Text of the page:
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Q. Dear Umbra,

It seems that commingled recycling could not be as efficient as separated recycling. Although I am aware that it increases the percentage of garbage that is recycled, I wonder if there is any reason to separate my waste and find an old-fashioned recycling center that accepts it.

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Michael K.
Adelphi, Md.

Recycling bin.A. Dearest Michael,

This here is one of those Hot Topics that is causing entire industries to foam at the mouth, while the rest of us merrily go about our business — sort of like the wood vs. plastic pallet punchfest. On behalf of the recycling industry, I hereby present The Great Commingled Collection Kerfuffle.

A bit of backstory: In commingled (or single-stream) collection, people toss all of their recyclables into one bin, then waste haulers toss it into one truck. Sorting occurs at a materials recovery facility (MRF), which then sends bales of our shredded, crushed cast-offs to be reused. This process was pioneered in Arizona and California in the 1990s, and has spread to hundreds of towns and cities across the country. In the world of waste collection, it is the Next Big Thing.

Why? Because it saves money for cities, which can avoid millions of dollars in landfill fees, and for waste haulers, which have been the muscle behind this shift, and now spend less on trucks, labor, and even workers’ comp claims. On the collection end of things, single-stream recycling saves an estimated $15 per ton of waste.

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It’s also a hit with the public (all that sorting was such a strain!): In Stamford, Ct., recycling has increased 70 percent since the city switched to single-stream two years ago. In a pilot program run by one company in southern Nevada, customer participation jumped from 3 percent to 30 percent when single-stream bins were offered. Recycling rates have increased in Austin, Boston, Philadelphia, Cincinnati, and on and on. The numbers keep rolling in.

But guess who despises single-stream recycling to the depths of their boots and back? The recycling industry. That is, the people who actually make new products with our stuff.

The paper industry is particularly peeved because used paper, formerly collected in separate bins, now comes to mills full of plastic and glass shards that can damage equipment, injure workers, and increase costs — not to mention lead to a lower-quality recycled-paper product. One estimate suggests that 15-20 percent of fiber sent to mills contains materials that make it unusable (aka landfill-bound) or require additional processing. All this “progress” costs an estimated $8 more per ton for the mills. (Add that to the $10 additional per ton it takes to sort and process recycled materials at an MRF, and suddenly the magical cost-savingness of single-stream collection isn’t looking so magical or cost-savingy.)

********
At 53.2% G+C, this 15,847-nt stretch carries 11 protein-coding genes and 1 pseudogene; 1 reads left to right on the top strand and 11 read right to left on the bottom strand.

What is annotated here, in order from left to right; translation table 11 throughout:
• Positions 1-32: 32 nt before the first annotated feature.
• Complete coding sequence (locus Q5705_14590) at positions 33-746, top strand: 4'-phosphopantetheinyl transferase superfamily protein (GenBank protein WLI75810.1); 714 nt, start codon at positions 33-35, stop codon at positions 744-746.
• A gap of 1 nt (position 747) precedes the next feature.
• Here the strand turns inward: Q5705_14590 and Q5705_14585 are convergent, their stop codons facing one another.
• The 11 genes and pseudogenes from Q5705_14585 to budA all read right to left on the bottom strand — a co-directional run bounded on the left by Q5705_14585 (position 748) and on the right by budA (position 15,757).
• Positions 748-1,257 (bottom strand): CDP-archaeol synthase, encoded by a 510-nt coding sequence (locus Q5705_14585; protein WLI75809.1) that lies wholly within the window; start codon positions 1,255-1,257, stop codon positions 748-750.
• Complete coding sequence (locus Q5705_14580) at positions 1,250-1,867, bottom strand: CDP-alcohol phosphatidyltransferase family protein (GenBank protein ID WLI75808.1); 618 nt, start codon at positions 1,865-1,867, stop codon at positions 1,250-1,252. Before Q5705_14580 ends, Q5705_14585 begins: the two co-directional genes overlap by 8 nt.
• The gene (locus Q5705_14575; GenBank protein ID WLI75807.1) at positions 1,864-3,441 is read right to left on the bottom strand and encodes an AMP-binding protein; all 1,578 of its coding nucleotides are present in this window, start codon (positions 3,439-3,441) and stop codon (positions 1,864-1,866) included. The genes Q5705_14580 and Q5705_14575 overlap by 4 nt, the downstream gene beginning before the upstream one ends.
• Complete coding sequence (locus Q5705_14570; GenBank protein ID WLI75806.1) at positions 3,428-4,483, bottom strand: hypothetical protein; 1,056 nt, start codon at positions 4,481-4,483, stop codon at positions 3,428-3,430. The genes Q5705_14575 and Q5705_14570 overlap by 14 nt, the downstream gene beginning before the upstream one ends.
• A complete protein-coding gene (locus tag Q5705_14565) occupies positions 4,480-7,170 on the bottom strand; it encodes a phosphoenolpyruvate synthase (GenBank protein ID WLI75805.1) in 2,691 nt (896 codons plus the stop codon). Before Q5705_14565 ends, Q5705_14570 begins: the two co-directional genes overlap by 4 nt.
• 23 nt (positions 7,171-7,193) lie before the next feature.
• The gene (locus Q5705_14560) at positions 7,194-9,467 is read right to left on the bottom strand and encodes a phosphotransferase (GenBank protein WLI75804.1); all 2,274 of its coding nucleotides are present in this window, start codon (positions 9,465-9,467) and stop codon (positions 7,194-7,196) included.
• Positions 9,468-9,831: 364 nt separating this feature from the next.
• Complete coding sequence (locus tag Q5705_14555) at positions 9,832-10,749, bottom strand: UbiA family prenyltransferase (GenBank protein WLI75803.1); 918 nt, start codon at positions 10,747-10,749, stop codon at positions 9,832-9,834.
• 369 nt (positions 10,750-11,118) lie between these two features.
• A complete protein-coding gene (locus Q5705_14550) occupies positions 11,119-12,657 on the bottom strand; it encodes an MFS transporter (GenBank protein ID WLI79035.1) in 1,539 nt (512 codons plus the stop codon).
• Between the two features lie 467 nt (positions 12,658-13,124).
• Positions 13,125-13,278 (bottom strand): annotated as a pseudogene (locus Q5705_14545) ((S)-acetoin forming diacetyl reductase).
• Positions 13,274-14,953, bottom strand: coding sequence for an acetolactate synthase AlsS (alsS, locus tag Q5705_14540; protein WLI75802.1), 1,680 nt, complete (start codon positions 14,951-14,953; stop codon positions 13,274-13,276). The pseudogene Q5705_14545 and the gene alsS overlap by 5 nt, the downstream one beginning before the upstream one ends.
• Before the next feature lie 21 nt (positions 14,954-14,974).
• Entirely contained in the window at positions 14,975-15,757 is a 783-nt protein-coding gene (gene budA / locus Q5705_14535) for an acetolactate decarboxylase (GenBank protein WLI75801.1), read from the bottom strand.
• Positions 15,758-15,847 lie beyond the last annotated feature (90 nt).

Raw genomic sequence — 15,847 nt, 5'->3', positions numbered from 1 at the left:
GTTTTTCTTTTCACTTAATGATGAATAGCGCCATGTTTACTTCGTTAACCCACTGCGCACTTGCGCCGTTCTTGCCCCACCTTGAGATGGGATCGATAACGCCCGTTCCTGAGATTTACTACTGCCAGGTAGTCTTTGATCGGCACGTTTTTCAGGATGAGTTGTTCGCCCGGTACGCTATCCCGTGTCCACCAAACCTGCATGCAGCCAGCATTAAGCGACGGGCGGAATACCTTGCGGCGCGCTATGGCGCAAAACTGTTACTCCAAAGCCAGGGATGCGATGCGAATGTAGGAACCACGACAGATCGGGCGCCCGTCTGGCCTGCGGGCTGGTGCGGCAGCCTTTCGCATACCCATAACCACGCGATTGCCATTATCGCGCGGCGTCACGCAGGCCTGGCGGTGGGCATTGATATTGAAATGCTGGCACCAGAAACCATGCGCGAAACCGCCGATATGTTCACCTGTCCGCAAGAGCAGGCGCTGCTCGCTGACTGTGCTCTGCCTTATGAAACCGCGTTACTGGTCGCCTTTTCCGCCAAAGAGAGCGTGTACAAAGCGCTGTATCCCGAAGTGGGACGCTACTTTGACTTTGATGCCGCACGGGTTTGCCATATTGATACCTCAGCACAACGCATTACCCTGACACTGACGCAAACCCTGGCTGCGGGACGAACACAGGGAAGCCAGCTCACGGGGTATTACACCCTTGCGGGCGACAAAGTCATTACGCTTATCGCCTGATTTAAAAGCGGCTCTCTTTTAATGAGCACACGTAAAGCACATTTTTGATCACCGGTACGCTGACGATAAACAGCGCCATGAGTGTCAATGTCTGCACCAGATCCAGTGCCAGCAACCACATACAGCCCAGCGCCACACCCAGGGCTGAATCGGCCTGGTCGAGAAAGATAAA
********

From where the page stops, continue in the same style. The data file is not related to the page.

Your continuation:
Guess who else is grimacing: People who believe glass should be recycled into glass, not thrown away or crunched up to use in asphalt or as landfill cover. In the course of our current single-stream collection and sorting process, an estimated 40 percent of glass becomes so crushed and contaminated that it ends up in landfills, compared to 10 percent with older recycling methods.

The single-stream industry appreciates these concerns, and asks that we please bear with it, because consumer education and more efficient facilities will surely lead to improvements. Meanwhile, many others are urging municipalities to proceed with caution, tempting as it is to leap at this opportunity.

As to your particular question: If your goal is efficiency, you should probably participate in your neighborhood program, since the truck will be coming either way, while your scheme would require extra and unnecessary driving about town. (I checked with the good folks at Earth911 and Keep America Beautiful, sponsor of America Recycles Day, and both offered advice along those lines.) If you still want to take a small step, you might keep your glass separate and find a place to recycle it — check out the resources offered by Earth911 — perhaps organizing a neighborhood glass drive for maximum efficiency and impact. If you have bigger change in mind, try to learn a little more about your local MRF — why, here’s a page all about yours, Michael! — and the final destination of the materials handled there. Results will vary.

While we’re talking recycling and paper contamination, a note to Nate in Ames, Iowa, and others who have asked if receipts are recyclable: As always, I recommend checking with your local waste agency, but I can tell you that receipts are usually coated with BPA, and evidence including this recent study suggests that BPA can contaminate other recycled-paper products. So avoid accepting receipts when you have the choice, and when they pile up, I give you permission to throw them out. Sometimes it just feels good.